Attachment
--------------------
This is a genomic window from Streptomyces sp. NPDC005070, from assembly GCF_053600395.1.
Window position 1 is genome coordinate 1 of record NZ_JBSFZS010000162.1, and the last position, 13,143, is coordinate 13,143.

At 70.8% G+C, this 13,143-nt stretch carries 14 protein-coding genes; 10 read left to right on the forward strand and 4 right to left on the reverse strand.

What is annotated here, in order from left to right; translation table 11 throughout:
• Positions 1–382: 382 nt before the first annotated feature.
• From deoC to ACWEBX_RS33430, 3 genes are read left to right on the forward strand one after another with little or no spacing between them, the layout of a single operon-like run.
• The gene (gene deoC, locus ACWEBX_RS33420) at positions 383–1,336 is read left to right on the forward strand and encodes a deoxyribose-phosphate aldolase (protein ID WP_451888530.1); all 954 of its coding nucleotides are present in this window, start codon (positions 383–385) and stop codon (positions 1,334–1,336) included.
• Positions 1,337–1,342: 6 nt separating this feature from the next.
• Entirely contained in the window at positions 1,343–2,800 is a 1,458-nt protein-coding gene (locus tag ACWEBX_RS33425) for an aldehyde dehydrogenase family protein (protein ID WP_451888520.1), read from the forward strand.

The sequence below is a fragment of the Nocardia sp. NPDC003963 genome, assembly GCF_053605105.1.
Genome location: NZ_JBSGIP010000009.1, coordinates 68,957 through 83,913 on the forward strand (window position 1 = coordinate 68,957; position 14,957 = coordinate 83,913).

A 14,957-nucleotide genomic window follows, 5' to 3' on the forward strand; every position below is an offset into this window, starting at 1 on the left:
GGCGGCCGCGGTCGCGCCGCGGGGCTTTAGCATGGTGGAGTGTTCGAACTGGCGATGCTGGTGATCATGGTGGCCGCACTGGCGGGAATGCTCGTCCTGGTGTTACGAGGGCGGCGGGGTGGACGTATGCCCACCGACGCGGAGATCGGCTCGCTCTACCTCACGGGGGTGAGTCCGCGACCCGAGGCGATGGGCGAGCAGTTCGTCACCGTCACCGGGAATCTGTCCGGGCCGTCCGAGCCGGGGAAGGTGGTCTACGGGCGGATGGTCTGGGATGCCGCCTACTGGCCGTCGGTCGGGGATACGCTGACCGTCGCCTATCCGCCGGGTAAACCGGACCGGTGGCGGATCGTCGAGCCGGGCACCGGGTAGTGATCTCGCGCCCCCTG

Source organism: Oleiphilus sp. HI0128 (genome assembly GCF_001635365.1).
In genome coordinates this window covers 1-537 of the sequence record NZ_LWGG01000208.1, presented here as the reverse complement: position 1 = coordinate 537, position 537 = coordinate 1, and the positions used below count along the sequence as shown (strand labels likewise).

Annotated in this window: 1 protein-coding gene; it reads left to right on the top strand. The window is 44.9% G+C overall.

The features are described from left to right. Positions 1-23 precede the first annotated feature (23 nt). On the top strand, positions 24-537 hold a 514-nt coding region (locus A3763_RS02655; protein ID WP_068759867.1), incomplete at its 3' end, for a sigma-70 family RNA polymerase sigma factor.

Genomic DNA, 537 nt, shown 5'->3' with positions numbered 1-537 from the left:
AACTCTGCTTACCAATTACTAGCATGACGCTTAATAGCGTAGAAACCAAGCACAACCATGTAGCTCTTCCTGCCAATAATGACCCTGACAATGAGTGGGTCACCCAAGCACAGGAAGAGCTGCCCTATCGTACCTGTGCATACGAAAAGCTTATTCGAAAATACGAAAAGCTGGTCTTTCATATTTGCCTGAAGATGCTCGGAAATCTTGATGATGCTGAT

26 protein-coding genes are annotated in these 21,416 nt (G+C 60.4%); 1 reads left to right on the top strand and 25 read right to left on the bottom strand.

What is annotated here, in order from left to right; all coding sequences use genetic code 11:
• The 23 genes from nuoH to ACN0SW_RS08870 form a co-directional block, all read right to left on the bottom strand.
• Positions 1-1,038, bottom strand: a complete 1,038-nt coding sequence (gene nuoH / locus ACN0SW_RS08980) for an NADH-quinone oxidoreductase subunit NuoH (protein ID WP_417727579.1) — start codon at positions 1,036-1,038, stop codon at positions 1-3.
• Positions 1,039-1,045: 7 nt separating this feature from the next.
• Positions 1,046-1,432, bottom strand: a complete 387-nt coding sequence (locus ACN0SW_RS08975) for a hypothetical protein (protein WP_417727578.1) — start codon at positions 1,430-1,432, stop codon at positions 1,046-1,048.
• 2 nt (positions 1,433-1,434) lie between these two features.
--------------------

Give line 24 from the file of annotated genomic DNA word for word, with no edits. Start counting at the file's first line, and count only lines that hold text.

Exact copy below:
• Positions 1,039-1,045: 7 nt separating this feature from the next.